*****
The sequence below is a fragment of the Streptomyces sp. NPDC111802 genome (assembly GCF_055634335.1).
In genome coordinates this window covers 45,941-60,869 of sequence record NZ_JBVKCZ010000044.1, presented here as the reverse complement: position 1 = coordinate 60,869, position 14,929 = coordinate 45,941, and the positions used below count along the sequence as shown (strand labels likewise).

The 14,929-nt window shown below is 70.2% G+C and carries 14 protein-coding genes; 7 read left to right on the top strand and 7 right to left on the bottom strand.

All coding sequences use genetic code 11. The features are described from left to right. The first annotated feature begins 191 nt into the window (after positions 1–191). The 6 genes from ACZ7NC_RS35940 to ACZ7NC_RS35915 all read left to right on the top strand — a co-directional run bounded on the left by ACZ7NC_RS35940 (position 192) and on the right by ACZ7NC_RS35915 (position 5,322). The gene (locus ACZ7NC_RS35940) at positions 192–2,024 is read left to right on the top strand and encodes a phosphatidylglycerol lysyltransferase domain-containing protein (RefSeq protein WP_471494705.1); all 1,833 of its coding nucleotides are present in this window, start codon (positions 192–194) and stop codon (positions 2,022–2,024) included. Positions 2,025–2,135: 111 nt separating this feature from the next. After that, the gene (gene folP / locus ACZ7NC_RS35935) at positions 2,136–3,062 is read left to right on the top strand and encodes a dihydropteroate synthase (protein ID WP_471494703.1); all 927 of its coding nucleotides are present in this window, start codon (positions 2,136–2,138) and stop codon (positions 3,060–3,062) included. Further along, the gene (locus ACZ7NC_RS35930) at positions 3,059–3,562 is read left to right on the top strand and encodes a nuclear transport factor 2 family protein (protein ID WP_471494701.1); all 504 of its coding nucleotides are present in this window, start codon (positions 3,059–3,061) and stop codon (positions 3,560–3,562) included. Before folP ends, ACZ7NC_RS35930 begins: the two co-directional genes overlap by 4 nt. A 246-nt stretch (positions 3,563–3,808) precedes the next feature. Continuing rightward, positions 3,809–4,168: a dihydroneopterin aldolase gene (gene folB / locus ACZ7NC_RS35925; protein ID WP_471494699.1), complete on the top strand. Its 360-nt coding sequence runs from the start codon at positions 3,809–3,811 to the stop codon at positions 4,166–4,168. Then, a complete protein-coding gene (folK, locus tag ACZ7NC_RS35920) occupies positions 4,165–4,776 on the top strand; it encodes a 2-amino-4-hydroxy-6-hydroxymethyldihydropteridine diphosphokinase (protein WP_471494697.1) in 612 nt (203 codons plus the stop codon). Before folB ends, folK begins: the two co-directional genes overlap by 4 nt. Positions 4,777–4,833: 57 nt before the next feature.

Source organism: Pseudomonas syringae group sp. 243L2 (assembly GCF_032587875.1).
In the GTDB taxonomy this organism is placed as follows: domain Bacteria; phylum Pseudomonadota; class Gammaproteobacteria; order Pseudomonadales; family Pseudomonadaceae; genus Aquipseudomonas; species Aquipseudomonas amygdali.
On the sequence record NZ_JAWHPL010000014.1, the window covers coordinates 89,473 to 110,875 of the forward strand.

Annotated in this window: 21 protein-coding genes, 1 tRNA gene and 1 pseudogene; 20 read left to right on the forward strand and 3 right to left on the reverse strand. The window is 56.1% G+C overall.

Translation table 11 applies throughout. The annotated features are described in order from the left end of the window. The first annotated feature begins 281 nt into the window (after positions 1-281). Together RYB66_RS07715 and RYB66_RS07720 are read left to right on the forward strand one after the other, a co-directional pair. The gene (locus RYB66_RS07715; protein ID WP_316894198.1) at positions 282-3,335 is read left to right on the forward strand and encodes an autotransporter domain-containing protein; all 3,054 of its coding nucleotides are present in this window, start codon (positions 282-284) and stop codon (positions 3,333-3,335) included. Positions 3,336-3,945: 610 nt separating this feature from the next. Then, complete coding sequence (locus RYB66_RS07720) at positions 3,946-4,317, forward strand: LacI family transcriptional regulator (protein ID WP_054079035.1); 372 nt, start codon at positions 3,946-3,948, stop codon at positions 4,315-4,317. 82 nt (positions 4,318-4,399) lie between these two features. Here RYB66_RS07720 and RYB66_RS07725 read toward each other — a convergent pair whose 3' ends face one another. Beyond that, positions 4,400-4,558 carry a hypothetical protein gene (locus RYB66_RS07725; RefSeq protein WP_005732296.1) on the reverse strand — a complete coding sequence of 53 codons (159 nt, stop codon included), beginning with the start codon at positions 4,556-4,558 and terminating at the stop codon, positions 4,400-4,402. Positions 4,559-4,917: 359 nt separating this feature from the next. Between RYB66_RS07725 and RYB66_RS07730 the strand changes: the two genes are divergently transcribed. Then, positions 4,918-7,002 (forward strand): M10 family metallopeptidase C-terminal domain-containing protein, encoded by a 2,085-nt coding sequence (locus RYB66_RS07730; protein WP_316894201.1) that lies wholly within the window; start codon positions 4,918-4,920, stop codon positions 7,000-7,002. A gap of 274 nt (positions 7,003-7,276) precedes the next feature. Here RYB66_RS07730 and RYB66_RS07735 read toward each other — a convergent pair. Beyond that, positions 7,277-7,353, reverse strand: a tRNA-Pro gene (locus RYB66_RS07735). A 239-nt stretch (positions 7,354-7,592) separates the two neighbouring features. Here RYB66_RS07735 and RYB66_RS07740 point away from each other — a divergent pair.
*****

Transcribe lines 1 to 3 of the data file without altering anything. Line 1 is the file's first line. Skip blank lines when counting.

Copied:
The sequence below is a fragment of the Streptomyces sp. NPDC111802 genome (assembly GCF_055634335.1).
In genome coordinates this window covers 45,941-60,869 of sequence record NZ_JBVKCZ010000044.1, presented here as the reverse complement: position 1 = coordinate 60,869, position 14,929 = coordinate 45,941, and the positions used below count along the sequence as shown (strand labels likewise).

The 14,929-nt window shown below is 70.2% G+C and carries 14 protein-coding genes; 7 read left to right on the top strand and 7 right to left on the bottom strand.